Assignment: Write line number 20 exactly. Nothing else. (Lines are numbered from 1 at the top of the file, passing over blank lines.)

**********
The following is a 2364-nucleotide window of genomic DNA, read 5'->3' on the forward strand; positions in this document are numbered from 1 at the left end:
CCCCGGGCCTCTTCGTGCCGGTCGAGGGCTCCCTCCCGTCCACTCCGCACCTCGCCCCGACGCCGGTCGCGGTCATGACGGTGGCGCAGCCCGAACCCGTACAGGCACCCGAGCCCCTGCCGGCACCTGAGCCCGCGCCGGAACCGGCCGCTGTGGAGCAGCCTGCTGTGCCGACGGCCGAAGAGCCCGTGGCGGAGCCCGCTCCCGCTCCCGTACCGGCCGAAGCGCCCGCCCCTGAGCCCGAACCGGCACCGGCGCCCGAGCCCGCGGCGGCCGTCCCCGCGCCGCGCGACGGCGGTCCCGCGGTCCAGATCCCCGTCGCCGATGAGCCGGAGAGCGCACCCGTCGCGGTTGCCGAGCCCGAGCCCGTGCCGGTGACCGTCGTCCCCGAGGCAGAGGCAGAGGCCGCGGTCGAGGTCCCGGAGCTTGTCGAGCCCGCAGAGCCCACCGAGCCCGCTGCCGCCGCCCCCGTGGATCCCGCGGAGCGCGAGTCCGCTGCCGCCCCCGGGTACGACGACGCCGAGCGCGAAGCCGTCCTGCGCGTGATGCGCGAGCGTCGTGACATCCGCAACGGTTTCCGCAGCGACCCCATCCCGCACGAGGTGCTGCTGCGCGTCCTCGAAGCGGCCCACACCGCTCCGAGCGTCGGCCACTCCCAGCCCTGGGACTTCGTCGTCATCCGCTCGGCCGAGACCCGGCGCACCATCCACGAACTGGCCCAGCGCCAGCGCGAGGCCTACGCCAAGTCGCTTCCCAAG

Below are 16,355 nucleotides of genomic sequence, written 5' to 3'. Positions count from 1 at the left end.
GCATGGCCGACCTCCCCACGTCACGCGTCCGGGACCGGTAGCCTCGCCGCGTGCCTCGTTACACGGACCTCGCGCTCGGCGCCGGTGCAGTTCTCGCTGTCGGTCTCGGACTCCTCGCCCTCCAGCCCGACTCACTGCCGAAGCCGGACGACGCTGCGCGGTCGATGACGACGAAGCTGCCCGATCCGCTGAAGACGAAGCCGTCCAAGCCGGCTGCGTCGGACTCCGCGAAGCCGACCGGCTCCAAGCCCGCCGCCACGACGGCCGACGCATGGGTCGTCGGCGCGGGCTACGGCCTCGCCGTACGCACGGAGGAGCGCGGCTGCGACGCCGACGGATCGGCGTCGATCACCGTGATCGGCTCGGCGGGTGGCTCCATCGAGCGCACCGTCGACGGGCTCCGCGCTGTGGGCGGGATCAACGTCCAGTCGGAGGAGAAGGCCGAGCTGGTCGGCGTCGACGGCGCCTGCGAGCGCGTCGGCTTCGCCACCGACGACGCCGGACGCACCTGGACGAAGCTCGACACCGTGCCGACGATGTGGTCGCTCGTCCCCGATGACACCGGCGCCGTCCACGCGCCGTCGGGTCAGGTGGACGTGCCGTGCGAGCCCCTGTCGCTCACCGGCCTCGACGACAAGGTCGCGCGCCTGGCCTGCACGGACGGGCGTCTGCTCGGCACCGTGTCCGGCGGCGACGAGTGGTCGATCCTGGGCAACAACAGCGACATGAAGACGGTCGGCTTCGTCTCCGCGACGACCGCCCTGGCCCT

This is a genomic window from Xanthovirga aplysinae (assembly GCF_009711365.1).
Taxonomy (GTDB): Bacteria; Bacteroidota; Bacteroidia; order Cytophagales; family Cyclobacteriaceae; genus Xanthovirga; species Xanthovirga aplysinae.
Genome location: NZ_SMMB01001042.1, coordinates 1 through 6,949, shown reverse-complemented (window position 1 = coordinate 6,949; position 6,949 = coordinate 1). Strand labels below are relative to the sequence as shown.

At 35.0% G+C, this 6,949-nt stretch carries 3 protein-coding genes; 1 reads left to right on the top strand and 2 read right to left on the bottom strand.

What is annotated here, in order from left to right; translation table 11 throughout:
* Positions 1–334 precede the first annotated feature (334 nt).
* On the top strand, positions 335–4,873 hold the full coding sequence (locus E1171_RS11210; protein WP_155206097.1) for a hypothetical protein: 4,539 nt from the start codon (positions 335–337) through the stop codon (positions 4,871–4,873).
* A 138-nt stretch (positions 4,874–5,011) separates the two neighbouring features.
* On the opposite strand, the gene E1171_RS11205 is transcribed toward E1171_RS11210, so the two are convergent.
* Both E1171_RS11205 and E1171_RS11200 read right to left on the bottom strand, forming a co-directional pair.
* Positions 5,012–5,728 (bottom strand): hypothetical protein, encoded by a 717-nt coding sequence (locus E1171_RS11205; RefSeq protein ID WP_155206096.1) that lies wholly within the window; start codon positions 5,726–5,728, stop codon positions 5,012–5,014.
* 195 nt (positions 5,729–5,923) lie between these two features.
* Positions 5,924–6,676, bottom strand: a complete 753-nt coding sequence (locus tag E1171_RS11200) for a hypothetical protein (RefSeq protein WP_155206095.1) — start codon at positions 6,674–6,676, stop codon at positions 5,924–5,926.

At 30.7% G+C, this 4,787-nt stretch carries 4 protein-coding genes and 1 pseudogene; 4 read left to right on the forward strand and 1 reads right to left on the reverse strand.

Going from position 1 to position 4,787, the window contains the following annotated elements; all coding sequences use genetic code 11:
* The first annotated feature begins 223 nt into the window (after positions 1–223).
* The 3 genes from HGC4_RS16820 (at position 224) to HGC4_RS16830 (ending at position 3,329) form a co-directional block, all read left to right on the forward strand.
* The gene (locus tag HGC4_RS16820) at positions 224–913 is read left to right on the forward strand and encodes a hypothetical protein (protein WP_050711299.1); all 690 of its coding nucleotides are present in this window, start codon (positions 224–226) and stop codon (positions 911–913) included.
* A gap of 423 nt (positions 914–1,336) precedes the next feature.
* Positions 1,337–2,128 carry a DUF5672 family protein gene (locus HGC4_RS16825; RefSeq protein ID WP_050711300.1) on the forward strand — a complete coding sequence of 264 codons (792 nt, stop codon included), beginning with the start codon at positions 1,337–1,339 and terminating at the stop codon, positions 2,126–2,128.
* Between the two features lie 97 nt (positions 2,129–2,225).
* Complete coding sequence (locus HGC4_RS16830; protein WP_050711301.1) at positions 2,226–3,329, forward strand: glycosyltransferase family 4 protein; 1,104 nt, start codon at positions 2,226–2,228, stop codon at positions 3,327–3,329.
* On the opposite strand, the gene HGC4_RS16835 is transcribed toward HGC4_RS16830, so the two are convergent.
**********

* The first annotated feature begins 223 nt into the window (after positions 1–223).